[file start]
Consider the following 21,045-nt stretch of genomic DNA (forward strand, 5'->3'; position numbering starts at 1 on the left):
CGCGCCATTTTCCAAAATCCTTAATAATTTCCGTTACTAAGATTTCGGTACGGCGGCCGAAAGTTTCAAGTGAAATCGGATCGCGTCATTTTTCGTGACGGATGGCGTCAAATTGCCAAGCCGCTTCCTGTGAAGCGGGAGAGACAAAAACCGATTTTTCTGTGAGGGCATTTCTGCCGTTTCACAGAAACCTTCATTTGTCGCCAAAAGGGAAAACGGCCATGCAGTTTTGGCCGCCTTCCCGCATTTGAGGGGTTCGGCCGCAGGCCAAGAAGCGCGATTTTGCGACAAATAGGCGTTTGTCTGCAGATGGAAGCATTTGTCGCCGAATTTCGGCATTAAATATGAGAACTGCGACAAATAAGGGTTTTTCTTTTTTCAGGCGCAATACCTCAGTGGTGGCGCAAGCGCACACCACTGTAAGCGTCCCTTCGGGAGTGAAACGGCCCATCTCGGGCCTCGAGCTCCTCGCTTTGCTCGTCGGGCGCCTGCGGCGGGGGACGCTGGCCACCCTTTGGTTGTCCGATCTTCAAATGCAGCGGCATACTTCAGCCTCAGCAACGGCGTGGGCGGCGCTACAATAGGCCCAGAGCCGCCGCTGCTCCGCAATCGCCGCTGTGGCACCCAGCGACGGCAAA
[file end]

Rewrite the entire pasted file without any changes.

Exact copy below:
Consider the following 21,045-nt stretch of genomic DNA (forward strand, 5'->3'; position numbering starts at 1 on the left):
CGCGCCATTTTCCAAAATCCTTAATAATTTCCGTTACTAAGATTTCGGTACGGCGGCCGAAAGTTTCAAGTGAAATCGGATCGCGTCATTTTTCGTGACGGATGGCGTCAAATTGCCAAGCCGCTTCCTGTGAAGCGGGAGAGACAAAAACCGATTTTTCTGTGAGGGCATTTCTGCCGTTTCACAGAAACCTTCATTTGTCGCCAAAAGGGAAAACGGCCATGCAGTTTTGGCCGCCTTCCCGCATTTGAGGGGTTCGGCCGCAGGCCAAGAAGCGCGATTTTGCGACAAATAGGCGTTTGTCTGCAGATGGAAGCATTTGTCGCCGAATTTCGGCATTAAATATGAGAACTGCGACAAATAAGGGTTTTTCTTTTTTCAGGCGCAATACCTCAGTGGTGGCGCAAGCGCACACCACTGTAAGCGTCCCTTCGGGAGTGAAACGGCCCATCTCGGGCCTCGAGCTCCTCGCTTTGCTCGTCGGGCGCCTGCGGCGGGGGACGCTGGCCACCCTTTGGTTGTCCGATCTTCAAATGCAGCGGCATACTTCAGCCTCAGCAACGGCGTGGGCGGCGCTACAATAGGCCCAGAGCCGCCGCTGCTCCGCAATCGCCGCTGTGGCACCCAGCGACGGCAAA